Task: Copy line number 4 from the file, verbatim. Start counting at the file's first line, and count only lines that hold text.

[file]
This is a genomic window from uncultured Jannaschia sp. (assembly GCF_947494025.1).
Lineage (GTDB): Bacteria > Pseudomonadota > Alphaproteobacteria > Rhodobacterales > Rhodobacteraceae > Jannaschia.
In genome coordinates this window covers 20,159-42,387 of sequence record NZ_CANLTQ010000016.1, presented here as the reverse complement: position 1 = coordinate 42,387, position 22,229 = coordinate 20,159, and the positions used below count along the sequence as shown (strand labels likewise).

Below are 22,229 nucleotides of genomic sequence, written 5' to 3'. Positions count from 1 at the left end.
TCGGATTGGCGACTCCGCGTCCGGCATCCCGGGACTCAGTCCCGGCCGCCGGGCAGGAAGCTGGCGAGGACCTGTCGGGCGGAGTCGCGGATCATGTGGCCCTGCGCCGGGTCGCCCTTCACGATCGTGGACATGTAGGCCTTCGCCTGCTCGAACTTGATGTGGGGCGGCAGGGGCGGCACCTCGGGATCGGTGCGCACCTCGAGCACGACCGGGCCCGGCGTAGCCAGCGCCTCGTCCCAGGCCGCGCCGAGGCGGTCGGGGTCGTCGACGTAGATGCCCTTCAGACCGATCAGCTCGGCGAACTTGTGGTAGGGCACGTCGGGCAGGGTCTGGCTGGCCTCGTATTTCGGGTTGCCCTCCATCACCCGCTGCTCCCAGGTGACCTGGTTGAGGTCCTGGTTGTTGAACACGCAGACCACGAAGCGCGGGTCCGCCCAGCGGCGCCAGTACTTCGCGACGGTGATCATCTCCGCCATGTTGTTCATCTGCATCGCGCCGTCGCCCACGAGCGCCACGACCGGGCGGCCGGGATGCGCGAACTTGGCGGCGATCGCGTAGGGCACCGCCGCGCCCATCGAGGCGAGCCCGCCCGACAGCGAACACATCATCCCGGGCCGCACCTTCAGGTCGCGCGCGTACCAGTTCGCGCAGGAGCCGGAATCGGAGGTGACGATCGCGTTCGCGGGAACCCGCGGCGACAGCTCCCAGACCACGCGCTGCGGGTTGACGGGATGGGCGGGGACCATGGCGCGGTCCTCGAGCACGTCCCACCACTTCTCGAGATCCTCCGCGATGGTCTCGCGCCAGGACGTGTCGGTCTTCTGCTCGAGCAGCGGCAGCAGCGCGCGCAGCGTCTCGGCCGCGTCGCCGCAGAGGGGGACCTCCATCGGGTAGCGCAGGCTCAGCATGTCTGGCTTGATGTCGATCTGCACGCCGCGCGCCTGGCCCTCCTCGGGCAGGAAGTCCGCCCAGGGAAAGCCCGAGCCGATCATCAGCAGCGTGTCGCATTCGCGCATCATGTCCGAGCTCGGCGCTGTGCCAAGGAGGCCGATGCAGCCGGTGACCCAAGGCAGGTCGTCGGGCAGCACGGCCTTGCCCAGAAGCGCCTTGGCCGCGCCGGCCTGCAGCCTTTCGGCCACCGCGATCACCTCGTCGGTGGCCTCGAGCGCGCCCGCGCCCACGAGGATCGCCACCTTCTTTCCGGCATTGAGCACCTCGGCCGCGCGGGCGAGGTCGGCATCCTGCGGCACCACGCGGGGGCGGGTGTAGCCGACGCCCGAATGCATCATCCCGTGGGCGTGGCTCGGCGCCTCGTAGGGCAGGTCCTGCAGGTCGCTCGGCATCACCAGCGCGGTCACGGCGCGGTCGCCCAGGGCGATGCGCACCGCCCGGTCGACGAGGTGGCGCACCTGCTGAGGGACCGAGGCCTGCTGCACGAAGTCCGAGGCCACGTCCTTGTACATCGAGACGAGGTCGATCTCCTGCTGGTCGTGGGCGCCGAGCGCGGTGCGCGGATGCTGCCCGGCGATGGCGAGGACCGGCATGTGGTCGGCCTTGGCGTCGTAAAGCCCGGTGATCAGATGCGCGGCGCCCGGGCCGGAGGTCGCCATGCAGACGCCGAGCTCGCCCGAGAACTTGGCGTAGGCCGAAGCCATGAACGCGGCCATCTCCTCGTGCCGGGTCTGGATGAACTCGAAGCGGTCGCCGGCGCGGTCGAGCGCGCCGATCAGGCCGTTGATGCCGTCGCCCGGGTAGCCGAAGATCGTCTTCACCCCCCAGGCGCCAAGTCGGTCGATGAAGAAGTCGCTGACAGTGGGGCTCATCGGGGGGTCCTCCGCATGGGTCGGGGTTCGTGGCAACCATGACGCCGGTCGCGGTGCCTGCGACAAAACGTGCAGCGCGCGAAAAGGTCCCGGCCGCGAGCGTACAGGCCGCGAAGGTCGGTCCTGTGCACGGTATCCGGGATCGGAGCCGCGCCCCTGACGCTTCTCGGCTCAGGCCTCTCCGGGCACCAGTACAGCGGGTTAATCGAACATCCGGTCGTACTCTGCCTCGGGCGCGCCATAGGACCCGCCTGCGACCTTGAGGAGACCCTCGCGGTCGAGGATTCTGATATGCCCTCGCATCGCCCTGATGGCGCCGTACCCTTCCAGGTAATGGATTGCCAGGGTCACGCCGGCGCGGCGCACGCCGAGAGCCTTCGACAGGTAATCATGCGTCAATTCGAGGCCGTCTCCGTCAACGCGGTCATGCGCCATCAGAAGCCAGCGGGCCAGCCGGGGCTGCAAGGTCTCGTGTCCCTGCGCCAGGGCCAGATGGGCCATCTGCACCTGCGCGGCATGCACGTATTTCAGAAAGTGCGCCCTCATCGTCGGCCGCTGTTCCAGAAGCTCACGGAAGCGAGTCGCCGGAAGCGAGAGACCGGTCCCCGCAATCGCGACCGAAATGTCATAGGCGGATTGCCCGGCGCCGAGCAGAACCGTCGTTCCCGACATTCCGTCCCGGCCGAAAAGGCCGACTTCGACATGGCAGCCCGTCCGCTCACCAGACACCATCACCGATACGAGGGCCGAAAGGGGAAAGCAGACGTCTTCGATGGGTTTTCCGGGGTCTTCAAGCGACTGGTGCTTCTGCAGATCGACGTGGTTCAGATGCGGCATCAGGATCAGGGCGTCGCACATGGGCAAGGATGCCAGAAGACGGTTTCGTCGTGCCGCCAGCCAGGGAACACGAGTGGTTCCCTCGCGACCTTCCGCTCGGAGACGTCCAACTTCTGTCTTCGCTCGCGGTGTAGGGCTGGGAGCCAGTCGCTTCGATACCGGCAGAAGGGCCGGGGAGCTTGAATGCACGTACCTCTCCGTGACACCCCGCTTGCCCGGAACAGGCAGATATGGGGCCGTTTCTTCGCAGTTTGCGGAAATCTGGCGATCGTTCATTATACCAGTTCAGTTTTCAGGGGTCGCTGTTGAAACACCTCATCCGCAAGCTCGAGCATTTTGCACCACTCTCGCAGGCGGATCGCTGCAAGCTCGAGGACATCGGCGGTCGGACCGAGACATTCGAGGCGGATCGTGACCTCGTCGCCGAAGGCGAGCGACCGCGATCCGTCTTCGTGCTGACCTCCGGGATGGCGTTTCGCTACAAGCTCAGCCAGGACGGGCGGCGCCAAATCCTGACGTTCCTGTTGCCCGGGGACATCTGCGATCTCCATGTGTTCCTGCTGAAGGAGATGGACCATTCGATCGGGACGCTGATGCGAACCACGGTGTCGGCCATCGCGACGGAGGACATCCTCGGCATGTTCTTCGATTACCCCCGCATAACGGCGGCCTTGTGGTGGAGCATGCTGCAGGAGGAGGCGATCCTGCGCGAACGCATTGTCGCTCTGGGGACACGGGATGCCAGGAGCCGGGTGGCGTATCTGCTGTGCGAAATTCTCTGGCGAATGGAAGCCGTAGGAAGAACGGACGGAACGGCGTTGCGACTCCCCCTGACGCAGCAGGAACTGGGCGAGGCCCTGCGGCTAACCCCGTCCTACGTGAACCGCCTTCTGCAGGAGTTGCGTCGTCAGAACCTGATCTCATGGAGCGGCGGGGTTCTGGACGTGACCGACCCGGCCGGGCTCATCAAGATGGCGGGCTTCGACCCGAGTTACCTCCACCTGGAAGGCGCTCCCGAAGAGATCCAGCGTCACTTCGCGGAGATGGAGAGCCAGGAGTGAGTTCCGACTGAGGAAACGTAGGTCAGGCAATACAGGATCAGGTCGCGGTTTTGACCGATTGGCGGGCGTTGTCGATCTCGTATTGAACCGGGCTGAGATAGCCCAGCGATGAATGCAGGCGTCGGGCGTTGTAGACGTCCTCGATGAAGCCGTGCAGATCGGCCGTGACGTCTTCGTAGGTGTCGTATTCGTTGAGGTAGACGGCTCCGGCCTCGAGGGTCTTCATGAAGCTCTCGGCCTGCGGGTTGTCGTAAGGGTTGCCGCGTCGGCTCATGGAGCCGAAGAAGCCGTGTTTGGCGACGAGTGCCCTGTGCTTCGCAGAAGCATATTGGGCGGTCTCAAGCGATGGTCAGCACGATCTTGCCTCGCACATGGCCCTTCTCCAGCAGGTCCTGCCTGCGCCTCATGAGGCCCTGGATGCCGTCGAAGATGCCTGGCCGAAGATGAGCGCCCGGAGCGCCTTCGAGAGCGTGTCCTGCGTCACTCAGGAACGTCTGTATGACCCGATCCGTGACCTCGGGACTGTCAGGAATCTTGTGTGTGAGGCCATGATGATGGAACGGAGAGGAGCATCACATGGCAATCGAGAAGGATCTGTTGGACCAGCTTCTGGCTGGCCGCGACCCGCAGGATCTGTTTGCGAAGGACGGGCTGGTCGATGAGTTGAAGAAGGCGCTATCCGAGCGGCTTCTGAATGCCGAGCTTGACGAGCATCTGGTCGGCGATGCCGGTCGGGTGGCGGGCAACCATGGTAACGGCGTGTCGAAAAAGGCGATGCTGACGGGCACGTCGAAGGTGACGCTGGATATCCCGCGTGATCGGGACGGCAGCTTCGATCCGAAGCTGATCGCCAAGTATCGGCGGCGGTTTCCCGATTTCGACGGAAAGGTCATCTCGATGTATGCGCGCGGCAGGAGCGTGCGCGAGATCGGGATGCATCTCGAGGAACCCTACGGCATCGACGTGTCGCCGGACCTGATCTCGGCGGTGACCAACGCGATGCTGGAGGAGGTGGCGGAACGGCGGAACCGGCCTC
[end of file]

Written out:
Below are 22,229 nucleotides of genomic sequence, written 5' to 3'. Positions count from 1 at the left end.